Socktales

Socktales – May/June 2018.

PEDAL PALS.

The gushier elements of popular magazines are constantly telling us the great benefits of our pedalling passion: health; weight loss; physical radiance and a host of other marketable elements, but they often miss the most essential of all the rewards of cycling… friendship.

Socktales is written by Steve Shapiro, and appears in every issue of Ride.

Finding kindred souls from so many different backgrounds and being able to strike, almost immediately, a deep bond based on two wheels and two pedals – that’s the prize.

Of course, it’s the kind of social connection which is accessible in all sorts of pursuits but we’ve got something extra special. Somehow, the combination of inescapable physical effort and mankind’s most worthy technological invention are the base for an almost alchemical human fusion.

I have been in the alembic of this magic for most of my adult life (if adult it has been) and I view it as the nonpareil of my interaction with our complex species.
Although I often prefer to ride alone and have done so days on end: the stimulating company of my peers has led to a quiet, and not so quiet, intimacy with people which has taken them beyond comrades and made family of them.

There are, perhaps, evolutionary tribal characteristics and an almost synchronistic psychic aspect of meeting personal needs in these unsolicited fellowship sutures, against the odds of discommon predispositions and talents. So a band, a gang, if you like, materialises in the social fabric and men and women find themselves pleasurably and usefully connected. Some are gifted practitioners of skill and technique; being mechanically accomplished is a boon, but you still remain ‘just ordinary’ members, brothers and sisters honouring reciprocity. Others of the clan offer organisational skill and programme planning, while not a few of them bring an effervescent exuberance to the whole party.

One remembers, selectively, through the blurring mists of time, endless campfires in icy wilderness areas; after being lost and out of cellphone comms; and the celebrations on being found or getting home.

For me, just one precious memory will be driving, with two of my bike-kin, through an endless stormy night, from Cape Town to the Single-speed World Championships in the foothills of the Drakensberg. The pale shock registered on the face of one of our number, of Portuguese extraction, coming back to the car, somewhere in the Transkei, having just bought fish and chips from a Chinese shopkeeper. The next day we practise-rode the course, and ended in a dense riverine forest as metres away, lightning visibly broke branches off the trees surrounding us. We survived and in the safety of the car, finished a bottle of red at the trail head – with a home-baked cake… Portuguese of course!
On the road there was the perverse camaraderie of endless windswept hours training for the double century, and more regular, post-100k coffee rides.

We like to be together and this manifests not only in coffee bars, but also at each other’s homes sharing food and drink, and conversation which, if it wasn’t on the cusp of BS, could sometimes be mistaken for worthy reflection. One is left feeling “this was important”.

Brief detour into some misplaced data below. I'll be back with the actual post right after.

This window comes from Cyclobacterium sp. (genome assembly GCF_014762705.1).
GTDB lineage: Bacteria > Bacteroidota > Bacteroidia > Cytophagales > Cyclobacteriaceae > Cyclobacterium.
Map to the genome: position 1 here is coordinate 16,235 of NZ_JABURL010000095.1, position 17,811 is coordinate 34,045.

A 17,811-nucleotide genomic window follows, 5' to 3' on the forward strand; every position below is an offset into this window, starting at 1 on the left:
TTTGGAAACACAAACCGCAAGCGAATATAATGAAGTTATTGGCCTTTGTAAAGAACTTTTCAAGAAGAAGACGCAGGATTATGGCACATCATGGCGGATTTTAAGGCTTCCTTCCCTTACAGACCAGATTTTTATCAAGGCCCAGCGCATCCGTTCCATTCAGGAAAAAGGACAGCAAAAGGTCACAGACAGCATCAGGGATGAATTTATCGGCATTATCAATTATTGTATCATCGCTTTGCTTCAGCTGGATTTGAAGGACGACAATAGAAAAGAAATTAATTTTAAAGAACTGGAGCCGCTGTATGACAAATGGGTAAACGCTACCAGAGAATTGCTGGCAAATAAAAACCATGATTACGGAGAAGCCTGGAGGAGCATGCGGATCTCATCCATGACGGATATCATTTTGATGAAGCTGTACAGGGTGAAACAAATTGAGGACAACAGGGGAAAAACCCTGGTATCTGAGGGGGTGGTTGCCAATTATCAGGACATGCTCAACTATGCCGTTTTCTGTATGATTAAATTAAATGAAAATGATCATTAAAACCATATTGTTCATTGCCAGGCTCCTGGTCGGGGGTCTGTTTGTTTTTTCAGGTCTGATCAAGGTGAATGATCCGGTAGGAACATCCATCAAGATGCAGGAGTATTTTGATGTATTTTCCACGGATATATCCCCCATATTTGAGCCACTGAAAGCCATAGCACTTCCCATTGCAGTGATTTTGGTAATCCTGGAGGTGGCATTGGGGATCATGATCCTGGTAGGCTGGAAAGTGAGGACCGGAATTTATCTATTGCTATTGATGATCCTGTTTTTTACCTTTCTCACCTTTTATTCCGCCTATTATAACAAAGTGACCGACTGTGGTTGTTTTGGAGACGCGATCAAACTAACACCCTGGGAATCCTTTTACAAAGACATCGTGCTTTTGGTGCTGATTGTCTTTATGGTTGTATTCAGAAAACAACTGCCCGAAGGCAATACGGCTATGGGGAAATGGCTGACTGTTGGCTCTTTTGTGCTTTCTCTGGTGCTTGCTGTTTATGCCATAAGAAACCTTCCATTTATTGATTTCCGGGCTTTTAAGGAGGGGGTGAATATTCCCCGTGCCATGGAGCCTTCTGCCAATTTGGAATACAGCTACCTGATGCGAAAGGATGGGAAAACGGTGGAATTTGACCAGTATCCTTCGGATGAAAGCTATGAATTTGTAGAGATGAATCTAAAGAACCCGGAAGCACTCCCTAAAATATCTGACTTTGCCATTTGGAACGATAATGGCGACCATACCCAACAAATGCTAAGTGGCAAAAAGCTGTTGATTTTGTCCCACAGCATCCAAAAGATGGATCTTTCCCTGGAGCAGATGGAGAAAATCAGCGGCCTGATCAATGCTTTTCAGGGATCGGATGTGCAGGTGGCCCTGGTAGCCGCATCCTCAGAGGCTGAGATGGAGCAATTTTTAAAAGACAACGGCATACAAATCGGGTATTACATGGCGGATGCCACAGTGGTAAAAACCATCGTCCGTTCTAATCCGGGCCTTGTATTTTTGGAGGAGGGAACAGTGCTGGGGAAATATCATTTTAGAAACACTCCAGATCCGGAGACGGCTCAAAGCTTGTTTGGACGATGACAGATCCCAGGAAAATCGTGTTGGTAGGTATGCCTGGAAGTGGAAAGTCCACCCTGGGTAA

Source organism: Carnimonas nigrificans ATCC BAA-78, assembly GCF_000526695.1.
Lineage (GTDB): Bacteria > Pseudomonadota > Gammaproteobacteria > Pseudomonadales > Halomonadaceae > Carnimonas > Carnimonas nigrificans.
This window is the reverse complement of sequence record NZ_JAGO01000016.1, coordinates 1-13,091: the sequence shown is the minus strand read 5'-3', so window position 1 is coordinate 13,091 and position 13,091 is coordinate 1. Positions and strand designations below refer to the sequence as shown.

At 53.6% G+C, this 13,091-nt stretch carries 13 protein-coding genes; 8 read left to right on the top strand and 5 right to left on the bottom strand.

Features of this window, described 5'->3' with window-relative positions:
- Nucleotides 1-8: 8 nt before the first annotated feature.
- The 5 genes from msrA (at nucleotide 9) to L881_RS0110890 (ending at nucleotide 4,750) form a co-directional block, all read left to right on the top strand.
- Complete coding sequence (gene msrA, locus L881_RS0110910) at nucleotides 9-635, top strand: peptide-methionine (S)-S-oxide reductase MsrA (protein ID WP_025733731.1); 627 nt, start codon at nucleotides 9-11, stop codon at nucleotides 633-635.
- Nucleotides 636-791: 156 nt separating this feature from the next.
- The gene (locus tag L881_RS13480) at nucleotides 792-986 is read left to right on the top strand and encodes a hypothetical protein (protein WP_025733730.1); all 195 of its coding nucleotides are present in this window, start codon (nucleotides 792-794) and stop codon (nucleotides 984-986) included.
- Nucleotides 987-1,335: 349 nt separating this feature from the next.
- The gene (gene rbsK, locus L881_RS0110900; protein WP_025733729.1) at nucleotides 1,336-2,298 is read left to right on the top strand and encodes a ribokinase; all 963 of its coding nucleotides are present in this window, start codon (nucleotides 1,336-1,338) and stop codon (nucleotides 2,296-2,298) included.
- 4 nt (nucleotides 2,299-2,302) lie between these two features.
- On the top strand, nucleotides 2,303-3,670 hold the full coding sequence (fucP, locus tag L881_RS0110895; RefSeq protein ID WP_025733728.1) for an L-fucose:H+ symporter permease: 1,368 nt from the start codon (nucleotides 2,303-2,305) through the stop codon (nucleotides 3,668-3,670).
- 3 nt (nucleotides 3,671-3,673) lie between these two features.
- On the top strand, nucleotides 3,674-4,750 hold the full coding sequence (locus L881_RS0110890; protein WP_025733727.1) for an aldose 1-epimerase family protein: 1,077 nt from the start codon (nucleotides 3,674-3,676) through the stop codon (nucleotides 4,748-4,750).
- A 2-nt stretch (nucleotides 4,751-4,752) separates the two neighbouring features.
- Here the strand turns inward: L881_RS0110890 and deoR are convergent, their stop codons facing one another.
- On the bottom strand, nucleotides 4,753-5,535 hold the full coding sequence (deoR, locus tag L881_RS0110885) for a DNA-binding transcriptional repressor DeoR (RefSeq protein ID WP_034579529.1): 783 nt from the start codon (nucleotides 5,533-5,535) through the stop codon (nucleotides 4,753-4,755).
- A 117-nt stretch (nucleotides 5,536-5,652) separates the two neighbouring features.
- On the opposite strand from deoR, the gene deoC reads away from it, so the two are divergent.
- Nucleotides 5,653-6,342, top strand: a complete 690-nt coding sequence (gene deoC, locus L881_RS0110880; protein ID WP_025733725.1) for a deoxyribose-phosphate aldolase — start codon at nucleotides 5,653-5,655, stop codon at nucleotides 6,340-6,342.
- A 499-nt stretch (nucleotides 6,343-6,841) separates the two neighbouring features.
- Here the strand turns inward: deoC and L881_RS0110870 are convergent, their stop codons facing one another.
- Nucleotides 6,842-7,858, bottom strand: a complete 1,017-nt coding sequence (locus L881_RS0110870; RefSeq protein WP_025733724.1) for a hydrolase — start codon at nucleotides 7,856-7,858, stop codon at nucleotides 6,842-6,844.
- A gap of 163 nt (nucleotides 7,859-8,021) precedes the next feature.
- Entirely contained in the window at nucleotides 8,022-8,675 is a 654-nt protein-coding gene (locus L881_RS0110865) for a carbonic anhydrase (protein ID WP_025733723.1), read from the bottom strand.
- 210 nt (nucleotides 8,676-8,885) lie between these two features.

These experiences are the building blocks of pure friendship and their value far surpasses the ridiculous status seeking of power meters and Strava accomplishments. They are part of a package of recollection and reflection that accompany us to bed that night and greet us – stiff and sore and maybe hung-over – the next morning.

And then there are ever more memories, although occasionally inaccurately recalled at times of fuelled frivolity but usually with sound historic precedents: we might not have been on that adventure but we remember it well. Before Karbonkelberg was occupied by the tik addicts it was our Holy Mountain. We rode up for weddings and bachelor parties; we struggled to the top to watch sunsets and moon-rises, our back packs full of booze and sandwiches. The loss of this option, and of the old Tokai, have been bitter blows. Fuel price increases have impeded the weekly retreats into the mountains of the Boland but their less frequent occurrences are cause for nostalgia-enhanced celebration. We are comrades, dammit, a band of warriors in search of adventure.
The cast list of these troupes changes over the years by natural processes of dispersion and in-gathering, but the alliance has been made and will stand recollection in times of need.

I have ridden mountain bikes in Israel on three separate occasions: these guys are just like us. Once I fell in, for a few hours, with toppies about my own age. I couldn’t understand a word they were saying but their display of joy and mischief on the trails was so familiar that it didn’t matter.

Long association has the ready capacity to turn vaguely recollected incidents into half-fictional feats of courage and daring, while inebriation (even if the least correct tool of recollection) conjures up unlikely legends. My own memories are made up of years of laughter and satisfaction and now, with creeping hints of dotage, especially as the younger riders begin to slip away, I miss the deceptive myths of inter-tribal competition, but keep on looking for newby victims… or catching some of my old chums on an easy day.

I know that I’ll probably not lose status in the face of my inevitable decline but I’m determined to retain enough fitness to, at least, be acknowledged as that most honoured of our ilk: a cyclist, and one of the family.